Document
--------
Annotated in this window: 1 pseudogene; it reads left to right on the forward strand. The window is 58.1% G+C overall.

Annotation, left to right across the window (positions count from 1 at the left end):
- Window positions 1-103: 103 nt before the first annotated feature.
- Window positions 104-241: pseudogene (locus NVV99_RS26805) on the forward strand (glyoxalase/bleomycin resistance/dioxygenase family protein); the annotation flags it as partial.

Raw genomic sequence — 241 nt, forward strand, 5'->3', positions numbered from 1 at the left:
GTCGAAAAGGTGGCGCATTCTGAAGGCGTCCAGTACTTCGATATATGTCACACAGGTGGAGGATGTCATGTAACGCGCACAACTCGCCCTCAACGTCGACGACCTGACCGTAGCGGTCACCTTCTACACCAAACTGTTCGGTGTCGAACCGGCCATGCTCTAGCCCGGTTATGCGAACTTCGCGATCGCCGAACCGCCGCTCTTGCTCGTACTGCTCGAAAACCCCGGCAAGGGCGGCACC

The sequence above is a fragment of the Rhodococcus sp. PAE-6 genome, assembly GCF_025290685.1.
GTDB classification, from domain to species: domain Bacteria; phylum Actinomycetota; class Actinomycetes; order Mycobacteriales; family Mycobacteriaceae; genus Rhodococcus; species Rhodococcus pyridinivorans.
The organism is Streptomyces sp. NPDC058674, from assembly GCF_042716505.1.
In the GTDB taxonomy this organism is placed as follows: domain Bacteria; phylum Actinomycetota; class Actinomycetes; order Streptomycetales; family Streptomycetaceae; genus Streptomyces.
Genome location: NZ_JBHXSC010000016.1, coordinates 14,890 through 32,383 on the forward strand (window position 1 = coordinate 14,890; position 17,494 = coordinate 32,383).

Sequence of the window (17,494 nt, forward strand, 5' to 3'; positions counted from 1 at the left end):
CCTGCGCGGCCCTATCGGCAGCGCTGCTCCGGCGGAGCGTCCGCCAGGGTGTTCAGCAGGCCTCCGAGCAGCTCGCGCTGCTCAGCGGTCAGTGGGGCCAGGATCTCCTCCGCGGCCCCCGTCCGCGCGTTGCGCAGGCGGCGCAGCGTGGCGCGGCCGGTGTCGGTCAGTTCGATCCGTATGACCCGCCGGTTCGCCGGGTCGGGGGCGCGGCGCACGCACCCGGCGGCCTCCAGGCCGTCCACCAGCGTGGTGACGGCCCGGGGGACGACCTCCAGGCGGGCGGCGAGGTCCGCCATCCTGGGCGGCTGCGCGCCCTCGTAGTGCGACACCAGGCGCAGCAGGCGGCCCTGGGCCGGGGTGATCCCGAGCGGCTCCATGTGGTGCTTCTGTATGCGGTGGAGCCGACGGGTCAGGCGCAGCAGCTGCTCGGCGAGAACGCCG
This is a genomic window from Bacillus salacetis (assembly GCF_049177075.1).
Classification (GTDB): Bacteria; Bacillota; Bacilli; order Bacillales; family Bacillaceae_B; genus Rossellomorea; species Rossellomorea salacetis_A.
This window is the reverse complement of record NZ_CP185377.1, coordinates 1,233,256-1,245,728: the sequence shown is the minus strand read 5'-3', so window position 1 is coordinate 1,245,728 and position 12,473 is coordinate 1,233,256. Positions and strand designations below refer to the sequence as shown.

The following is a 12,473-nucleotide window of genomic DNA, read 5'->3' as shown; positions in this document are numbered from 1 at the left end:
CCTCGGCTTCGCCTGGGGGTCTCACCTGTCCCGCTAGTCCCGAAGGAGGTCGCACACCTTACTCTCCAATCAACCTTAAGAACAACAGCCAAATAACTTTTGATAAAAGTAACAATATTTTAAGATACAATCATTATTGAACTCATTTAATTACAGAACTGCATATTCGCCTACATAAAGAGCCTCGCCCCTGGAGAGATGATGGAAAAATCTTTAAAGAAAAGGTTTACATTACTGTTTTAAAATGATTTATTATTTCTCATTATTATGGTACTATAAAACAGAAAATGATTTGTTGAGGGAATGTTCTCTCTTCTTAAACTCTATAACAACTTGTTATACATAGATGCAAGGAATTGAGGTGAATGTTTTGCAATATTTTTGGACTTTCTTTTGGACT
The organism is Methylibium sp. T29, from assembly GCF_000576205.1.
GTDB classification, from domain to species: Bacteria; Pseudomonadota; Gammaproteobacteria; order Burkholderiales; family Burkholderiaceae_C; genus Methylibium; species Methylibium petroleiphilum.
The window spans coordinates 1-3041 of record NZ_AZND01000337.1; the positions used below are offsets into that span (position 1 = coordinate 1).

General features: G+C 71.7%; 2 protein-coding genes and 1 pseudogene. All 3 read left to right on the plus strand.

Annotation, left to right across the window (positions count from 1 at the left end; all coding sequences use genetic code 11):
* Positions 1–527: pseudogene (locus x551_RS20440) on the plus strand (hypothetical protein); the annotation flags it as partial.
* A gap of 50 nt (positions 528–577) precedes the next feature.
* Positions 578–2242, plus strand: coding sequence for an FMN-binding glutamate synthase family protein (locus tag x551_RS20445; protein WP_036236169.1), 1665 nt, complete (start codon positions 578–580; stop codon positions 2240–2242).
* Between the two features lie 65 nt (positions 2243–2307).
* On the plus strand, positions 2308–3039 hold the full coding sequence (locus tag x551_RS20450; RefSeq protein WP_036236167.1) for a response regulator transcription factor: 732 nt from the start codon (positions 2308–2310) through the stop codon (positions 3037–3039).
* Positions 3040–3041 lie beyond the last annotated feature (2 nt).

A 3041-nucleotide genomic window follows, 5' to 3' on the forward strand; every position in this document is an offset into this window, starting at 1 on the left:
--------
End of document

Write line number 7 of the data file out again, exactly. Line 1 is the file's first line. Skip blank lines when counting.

The sequence above is a fragment of the Rhodococcus sp. PAE-6 genome, assembly GCF_025290685.1.